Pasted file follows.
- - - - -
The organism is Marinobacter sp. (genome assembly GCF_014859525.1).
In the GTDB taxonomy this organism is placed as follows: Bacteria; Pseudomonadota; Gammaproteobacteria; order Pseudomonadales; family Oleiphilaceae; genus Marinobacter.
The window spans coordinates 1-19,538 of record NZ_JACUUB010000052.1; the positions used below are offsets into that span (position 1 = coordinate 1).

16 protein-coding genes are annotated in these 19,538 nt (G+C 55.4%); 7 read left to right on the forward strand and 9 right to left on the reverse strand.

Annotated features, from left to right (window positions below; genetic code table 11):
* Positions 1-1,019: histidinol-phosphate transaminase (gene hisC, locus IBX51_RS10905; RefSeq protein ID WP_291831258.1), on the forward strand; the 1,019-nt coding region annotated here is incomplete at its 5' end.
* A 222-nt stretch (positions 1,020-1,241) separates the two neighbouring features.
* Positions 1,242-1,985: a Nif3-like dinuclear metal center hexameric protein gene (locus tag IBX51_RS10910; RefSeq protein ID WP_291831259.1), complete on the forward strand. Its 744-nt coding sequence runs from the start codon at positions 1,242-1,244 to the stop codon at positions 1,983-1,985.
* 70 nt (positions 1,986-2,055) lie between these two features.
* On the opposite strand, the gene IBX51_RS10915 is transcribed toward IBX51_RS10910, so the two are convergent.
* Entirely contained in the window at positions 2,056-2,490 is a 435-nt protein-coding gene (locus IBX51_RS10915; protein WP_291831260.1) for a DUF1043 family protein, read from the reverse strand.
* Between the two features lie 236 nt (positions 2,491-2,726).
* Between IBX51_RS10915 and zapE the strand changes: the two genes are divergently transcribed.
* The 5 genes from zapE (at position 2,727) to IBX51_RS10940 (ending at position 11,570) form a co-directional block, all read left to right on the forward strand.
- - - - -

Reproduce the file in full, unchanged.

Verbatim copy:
The organism is Marinobacter sp. (genome assembly GCF_014859525.1).
In the GTDB taxonomy this organism is placed as follows: Bacteria; Pseudomonadota; Gammaproteobacteria; order Pseudomonadales; family Oleiphilaceae; genus Marinobacter.
The window spans coordinates 1-19,538 of record NZ_JACUUB010000052.1; the positions used below are offsets into that span (position 1 = coordinate 1).

16 protein-coding genes are annotated in these 19,538 nt (G+C 55.4%); 7 read left to right on the forward strand and 9 right to left on the reverse strand.

Annotated features, from left to right (window positions below; genetic code table 11):
* Positions 1-1,019: histidinol-phosphate transaminase (gene hisC, locus IBX51_RS10905; RefSeq protein ID WP_291831258.1), on the forward strand; the 1,019-nt coding region annotated here is incomplete at its 5' end.
* A 222-nt stretch (positions 1,020-1,241) separates the two neighbouring features.
* Positions 1,242-1,985: a Nif3-like dinuclear metal center hexameric protein gene (locus tag IBX51_RS10910; RefSeq protein ID WP_291831259.1), complete on the forward strand. Its 744-nt coding sequence runs from the start codon at positions 1,242-1,244 to the stop codon at positions 1,983-1,985.
* 70 nt (positions 1,986-2,055) lie between these two features.
* On the opposite strand, the gene IBX51_RS10915 is transcribed toward IBX51_RS10910, so the two are convergent.
* Entirely contained in the window at positions 2,056-2,490 is a 435-nt protein-coding gene (locus IBX51_RS10915; protein WP_291831260.1) for a DUF1043 family protein, read from the reverse strand.
* Between the two features lie 236 nt (positions 2,491-2,726).
* Between IBX51_RS10915 and zapE the strand changes: the two genes are divergently transcribed.
* The 5 genes from zapE (at position 2,727) to IBX51_RS10940 (ending at position 11,570) form a co-directional block, all read left to right on the forward strand.